Etymology
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open (adj.)

Old English open "not closed down, raised up" (of gates, eyelids, etc.), also "exposed, evident, well-known, public," often in a bad sense, "notorious, shameless;" from Proto-Germanic *upana-, literally "put or set up" (source also of Old Norse opinn, Swedish öppen, Danish aaben, Old Saxon opan, Old Frisian epen, Old High German offan, German offen "open"), from PIE root *upo "under," also "up from under," hence also "over." Related to up, and throughout Germanic the word has the appearance of a past participle of *up (v.), but no such verb has been found. The source of words for "open" in many Indo-European languages seems to be an opposite of the word for "closed, shut" (such as Gothic uslukan).

Of physical spaces, "unobstructed, unencumbered," c. 1200; of rooms with unclosed entrances, c. 1300; of wounds, late 14c. Transferred sense of "frank, candid" is attested from early 14c. Of shops, etc., "available for business," it dates from 1824.

Open-door in reference to international trading policies is attested from 1856. Open season is recorded by 1895 of game; figuratively (of persons) by 1914. Open book in the figurative sense of "person easy to understand" is from 1853. Open house "hospitality for all visitors" is first recorded 1824. Open-and-shut "simple, straightforward" first recorded 1841 in New Orleans. Open-faced, of sandwiches, etc., "without an upper layer of bread, etc.," by 1934. Open marriage, one in which the partners sleep with whomever they please, is by 1972. Open road (1817, American English) originally meant a public one; romanticized sense of "traveling as an expression of personal freedom" first recorded 1856, in Whitman.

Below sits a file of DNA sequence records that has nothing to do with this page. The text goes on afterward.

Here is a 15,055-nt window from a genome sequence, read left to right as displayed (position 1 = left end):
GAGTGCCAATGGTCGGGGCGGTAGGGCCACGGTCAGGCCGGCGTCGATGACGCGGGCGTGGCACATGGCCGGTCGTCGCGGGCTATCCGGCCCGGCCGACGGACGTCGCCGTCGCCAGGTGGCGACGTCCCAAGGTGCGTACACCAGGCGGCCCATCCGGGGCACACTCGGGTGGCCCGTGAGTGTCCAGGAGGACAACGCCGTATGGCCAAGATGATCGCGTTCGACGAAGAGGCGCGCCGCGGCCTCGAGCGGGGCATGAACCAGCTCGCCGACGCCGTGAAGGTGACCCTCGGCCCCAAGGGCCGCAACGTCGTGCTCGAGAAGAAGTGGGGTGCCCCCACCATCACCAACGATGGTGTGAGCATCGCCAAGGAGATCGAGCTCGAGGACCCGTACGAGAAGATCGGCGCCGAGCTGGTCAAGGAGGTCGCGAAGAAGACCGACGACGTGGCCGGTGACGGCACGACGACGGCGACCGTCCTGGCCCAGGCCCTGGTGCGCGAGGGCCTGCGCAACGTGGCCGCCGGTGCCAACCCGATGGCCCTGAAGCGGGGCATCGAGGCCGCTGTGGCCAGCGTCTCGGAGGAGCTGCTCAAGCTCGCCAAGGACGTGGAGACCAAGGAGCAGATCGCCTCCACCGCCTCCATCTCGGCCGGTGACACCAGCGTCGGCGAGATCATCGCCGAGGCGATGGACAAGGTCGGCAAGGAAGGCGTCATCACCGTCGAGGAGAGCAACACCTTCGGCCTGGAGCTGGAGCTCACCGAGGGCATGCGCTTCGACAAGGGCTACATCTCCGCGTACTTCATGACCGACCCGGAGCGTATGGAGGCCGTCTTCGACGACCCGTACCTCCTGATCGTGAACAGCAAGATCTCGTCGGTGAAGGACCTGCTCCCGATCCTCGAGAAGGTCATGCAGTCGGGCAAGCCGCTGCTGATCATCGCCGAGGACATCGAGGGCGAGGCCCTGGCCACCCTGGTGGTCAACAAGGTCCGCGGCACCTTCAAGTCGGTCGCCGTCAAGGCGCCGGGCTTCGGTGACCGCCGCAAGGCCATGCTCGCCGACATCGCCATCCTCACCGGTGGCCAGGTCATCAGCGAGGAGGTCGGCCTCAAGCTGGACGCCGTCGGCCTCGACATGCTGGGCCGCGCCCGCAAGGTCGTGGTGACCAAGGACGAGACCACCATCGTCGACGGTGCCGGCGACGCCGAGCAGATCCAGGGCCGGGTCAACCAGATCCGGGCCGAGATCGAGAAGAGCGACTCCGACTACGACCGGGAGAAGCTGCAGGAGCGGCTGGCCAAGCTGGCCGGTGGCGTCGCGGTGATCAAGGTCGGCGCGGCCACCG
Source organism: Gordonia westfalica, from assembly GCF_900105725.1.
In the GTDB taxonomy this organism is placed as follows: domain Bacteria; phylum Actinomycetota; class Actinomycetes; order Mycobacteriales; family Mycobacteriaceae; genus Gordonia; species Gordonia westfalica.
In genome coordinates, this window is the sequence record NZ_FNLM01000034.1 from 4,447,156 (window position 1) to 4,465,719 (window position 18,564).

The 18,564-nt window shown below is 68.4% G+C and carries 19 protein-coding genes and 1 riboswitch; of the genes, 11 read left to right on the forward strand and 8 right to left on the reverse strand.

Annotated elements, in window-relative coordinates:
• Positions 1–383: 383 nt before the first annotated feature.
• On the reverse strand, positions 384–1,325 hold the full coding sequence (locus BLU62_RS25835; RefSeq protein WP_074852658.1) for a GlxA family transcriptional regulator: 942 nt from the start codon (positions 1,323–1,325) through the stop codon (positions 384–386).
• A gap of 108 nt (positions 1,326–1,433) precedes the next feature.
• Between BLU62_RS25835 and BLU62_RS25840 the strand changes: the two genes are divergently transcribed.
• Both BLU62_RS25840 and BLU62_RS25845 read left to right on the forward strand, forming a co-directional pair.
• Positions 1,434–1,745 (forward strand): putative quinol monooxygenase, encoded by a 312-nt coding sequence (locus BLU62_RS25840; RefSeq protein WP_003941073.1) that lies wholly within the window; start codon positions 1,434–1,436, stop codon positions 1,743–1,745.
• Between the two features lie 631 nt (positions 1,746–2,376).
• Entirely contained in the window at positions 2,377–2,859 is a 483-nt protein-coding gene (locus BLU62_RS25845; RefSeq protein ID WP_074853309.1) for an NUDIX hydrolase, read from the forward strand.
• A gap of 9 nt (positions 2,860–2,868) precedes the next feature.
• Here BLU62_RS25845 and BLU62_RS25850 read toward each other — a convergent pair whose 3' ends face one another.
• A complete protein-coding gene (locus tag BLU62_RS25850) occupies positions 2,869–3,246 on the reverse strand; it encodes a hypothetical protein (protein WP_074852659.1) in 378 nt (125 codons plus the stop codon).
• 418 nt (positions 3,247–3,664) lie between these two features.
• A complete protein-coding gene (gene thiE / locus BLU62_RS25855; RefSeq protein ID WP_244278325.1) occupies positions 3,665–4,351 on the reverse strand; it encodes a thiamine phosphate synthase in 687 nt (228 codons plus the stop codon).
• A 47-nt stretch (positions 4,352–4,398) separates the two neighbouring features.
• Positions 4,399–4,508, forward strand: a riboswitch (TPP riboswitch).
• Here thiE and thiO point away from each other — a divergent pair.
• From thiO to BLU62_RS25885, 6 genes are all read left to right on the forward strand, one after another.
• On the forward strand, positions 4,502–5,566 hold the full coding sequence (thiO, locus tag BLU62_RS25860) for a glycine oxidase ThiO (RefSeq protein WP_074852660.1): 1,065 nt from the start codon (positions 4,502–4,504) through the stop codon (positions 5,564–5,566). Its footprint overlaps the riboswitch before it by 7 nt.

open (n.)

early 13c., "an aperture or opening," from open (adj.). Sense of "an open or clear space" is by 1796. The open "open country" is from 1620s; as "open air" from 1875. Meaning "public knowledge" (especially in out in the open) is from 1942, but compare Middle English in open (late 14c.) "manifestly, publicly." The sense of "an open competition" is from 1926, originally in a golf context.

open (v.)

Old English openian "to open, open up, cause to open, disclose, reveal," also intransitive, "become manifest, be open to or exposed to," from Proto-Germanic *opanojan (source also of Old Saxon opanon, Old Norse opna "to open," Middle Dutch, Dutch openen, Old High German offanon, German öffnen), from the source of open (adj.), but etymology suggests the adjective is older. Transitive sense of "set in action, begin, commence" is from 1690s. Open up (intrans.) in the figurative sense "cease to be secretive" is from 1921. Related: Opened; opening.

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Definitions of open
1
open (adj.)
not requiring union membership;
an open shop employs nonunion workers
open (adj.)
affording unobstructed entrance and exit; not shut or closed;
an open door
they left the door open
Synonyms: unfastened
open (adj.)
affording free passage or access;
open drains
open ranks
the road is open to traffic
open (adj.)